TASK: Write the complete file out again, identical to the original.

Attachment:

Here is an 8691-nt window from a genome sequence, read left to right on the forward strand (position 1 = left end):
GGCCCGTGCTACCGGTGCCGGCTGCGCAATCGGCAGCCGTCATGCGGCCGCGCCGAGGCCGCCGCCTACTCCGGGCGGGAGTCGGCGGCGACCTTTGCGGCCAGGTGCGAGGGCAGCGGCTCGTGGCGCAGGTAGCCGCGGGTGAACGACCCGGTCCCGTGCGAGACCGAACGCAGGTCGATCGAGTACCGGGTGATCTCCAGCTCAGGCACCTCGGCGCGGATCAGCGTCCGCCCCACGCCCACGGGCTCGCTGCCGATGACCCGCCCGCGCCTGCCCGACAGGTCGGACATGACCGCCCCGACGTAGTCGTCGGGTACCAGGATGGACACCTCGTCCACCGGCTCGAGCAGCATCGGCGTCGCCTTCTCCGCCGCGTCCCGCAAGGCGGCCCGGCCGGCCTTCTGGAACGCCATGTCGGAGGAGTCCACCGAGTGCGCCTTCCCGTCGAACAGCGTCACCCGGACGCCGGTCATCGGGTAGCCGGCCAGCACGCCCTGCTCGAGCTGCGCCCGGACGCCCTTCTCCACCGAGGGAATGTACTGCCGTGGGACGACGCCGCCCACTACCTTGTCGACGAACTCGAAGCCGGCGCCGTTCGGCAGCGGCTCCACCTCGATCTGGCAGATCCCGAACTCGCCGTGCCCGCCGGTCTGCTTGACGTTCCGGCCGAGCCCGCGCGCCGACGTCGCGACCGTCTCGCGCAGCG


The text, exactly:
Here is an 8691-nt window from a genome sequence, read left to right on the forward strand (position 1 = left end):
GGCCCGTGCTACCGGTGCCGGCTGCGCAATCGGCAGCCGTCATGCGGCCGCGCCGAGGCCGCCGCCTACTCCGGGCGGGAGTCGGCGGCGACCTTTGCGGCCAGGTGCGAGGGCAGCGGCTCGTGGCGCAGGTAGCCGCGGGTGAACGACCCGGTCCCGTGCGAGACCGAACGCAGGTCGATCGAGTACCGGGTGATCTCCAGCTCAGGCACCTCGGCGCGGATCAGCGTCCGCCCCACGCCCACGGGCTCGCTGCCGATGACCCGCCCGCGCCTGCCCGACAGGTCGGACATGACCGCCCCGACGTAGTCGTCGGGTACCAGGATGGACACCTCGTCCACCGGCTCGAGCAGCATCGGCGTCGCCTTCTCCGCCGCGTCCCGCAAGGCGGCCCGGCCGGCCTTCTGGAACGCCATGTCGGAGGAGTCCACCGAGTGCGCCTTCCCGTCGAACAGCGTCACCCGGACGCCGGTCATCGGGTAGCCGGCCAGCACGCCCTGCTCGAGCTGCGCCCGGACGCCCTTCTCCACCGAGGGAATGTACTGCCGTGGGACGACGCCGCCCACTACCTTGTCGACGAACTCGAAGCCGGCGCCGTTCGGCAGCGGCTCCACCTCGATCTGGCAGATCCCGAACTCGCCGTGCCCGCCGGTCTGCTTGACGTTCCGGCCGAGCCCGCGCGCCGACGTCGCGACCGTCTCGCGCAGCG